Sometime last year, my wife got interested in a TV series, something about a woman who somehow was transported back in time to Scotland of the 1700s. She (my wife, not the women in the TV series) watched the first few episodes on Amazon Prime, but then discovered that she would have to subscribe to a pay-TV service to see the rest. She subscribed, watched the series, and promptly forgot about the subscription. Just last month ago I noticed I was able to watch movies on Amazon Prime and I wondered if it was costing anything. Turns out her credit card was getting charged $9 per month for several months. Lesson learned. Point is: Are you paying for something you’re not even using because you don’t know about it or have forgotten about it?
If your household is like mine, you’ve got cellphones and other devices that need charging, and chargers that seem to “go missing” all by themselves. I solved the missing-charger problem by getting a power strip extension cord that has a couple of USB charging ports. I connected USB cables to the charging ports and attached them to the power strip with a cable tie that holds them firmly in place. The TV and related devices plug into the power strip and the USB cable stands by, always ready to charge a tired cellphone. It’s been a couple months and the power strip and USB cables are still in place.
Saving money means using money efficiently. When you get in the habit of using money efficiently, you also think about using time efficiently. Money and time are related, after all. Don’t we say “time is money”? The Super Bowl (and it was “Super Bowl 50”, instead of the “Super Bowl L” that would have seemed to be coming, given the use of Roman numerals for the past 4 decades) was on television recently. As I usually don’t, I didn’t watch it.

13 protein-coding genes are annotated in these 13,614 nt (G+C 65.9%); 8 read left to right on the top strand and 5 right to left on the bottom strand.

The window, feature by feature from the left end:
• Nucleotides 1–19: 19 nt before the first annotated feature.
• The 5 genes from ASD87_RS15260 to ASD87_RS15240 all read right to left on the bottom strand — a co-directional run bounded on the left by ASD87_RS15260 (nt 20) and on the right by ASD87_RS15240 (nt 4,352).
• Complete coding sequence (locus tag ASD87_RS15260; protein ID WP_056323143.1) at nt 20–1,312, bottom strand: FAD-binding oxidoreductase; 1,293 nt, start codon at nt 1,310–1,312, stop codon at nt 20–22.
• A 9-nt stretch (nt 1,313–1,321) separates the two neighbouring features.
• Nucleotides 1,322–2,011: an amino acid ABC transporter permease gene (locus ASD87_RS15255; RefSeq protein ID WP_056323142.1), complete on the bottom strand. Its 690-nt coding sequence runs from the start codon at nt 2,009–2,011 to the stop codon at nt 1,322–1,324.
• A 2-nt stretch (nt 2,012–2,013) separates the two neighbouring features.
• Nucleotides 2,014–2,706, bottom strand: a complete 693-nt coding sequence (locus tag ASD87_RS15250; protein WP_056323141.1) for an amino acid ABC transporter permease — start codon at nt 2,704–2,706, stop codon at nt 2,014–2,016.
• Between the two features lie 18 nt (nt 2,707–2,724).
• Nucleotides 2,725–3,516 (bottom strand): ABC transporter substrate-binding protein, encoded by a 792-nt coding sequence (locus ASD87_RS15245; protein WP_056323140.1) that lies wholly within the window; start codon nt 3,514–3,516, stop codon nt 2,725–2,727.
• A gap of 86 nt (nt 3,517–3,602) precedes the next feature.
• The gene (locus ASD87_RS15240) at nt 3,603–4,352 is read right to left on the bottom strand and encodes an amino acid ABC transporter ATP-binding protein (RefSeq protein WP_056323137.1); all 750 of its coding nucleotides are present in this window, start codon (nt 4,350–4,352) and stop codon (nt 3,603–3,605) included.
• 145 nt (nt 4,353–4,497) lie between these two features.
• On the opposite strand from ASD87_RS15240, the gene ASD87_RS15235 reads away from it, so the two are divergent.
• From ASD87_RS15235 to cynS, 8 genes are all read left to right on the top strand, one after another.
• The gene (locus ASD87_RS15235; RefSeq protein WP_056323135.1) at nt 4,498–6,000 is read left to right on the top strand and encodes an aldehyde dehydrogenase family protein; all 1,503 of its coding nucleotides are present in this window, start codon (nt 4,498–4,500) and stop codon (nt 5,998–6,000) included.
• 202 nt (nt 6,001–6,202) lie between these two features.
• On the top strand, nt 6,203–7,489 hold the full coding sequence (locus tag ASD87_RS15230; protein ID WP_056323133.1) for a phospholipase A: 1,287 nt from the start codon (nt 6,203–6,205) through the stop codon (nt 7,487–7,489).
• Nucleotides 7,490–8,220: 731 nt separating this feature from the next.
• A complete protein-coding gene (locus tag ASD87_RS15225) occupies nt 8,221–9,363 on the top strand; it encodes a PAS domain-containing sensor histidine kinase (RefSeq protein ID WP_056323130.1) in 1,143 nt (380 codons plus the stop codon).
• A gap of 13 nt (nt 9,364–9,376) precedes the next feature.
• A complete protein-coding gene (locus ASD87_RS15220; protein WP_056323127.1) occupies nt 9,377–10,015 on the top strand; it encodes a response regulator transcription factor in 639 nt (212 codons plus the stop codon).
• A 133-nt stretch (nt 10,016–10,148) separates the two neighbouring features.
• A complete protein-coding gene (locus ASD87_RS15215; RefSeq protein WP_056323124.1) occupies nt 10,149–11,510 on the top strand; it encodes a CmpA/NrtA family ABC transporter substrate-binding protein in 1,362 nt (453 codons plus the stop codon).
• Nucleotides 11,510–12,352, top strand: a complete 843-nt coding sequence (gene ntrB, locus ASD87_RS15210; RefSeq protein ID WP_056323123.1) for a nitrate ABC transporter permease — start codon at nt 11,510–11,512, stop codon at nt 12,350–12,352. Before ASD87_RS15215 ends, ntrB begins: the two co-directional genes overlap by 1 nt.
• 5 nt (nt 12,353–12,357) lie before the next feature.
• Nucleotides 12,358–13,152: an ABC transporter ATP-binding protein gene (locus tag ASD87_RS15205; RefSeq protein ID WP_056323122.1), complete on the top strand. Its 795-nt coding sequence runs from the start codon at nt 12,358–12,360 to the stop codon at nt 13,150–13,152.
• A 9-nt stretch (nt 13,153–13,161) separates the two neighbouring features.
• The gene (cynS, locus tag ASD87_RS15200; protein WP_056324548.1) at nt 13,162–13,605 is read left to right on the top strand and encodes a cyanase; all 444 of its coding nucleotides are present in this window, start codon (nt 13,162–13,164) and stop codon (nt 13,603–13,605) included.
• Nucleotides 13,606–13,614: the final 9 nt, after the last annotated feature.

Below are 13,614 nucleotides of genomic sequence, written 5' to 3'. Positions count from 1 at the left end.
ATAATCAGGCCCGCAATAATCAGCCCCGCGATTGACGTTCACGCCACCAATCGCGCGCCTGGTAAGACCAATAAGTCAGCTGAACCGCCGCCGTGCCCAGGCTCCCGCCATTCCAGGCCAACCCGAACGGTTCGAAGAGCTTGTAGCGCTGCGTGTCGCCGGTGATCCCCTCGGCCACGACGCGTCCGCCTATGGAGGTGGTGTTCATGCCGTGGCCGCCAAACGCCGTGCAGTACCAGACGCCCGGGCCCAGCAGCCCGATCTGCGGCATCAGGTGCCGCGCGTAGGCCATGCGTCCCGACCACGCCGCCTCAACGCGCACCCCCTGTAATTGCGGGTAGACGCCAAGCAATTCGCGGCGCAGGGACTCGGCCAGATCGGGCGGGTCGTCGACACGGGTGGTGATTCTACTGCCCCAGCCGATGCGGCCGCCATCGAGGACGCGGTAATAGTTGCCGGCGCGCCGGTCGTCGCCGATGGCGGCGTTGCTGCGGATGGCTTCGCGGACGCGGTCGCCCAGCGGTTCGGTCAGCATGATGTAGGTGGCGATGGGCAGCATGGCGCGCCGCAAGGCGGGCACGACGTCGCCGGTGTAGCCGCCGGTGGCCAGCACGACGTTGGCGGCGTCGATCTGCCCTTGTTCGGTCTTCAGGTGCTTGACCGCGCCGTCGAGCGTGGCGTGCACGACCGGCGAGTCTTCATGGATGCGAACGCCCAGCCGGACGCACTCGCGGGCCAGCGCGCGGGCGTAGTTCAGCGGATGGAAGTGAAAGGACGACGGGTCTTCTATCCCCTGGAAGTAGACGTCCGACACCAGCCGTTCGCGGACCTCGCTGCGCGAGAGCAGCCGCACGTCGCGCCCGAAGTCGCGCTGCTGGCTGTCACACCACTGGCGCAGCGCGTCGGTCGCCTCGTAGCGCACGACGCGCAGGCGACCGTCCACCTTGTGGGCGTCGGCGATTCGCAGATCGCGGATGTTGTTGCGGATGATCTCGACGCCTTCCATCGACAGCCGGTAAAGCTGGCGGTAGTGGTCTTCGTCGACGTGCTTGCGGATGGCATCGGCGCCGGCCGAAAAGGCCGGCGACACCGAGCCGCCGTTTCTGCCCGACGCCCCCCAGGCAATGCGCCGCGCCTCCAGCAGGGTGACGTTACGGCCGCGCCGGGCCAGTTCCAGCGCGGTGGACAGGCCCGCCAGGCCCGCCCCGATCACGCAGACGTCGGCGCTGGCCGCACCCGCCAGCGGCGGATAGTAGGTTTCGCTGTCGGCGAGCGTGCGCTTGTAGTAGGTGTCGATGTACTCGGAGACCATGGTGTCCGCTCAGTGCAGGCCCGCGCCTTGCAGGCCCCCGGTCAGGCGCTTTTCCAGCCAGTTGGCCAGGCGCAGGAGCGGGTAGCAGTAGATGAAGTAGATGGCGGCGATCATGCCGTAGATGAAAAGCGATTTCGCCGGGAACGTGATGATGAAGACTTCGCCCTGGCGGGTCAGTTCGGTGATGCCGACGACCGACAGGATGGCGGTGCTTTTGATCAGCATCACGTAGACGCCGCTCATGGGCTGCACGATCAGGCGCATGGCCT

The Super Bowl: It’s just not fun. Too long, too tiresome, too much hype, too many commercials. I’m shocked that people actually enjoy the commercials and look forward to seeing them. Yuck! More evidence of the dumbing-down of Americans?
In years past, when the game started earlier in the day, we used to go out and do something that was normally too crowded. It was great fun to go ice skating while everyone else was watching the game on TV. No standing in line to pay and get skates and less than half the usual number of skaters on the ice. This year, I just went grocery shopping. I would have loved to go to Costco, but it closes early on Sundays. When I came home, the game was still on. So I went into the basement and read while doing laundry.
As it turns out, I don’t think I missed much. I can see all of the game “highlights” in a few minutes if I want to. That’s better than the 4 hours it takes to watch it on TV.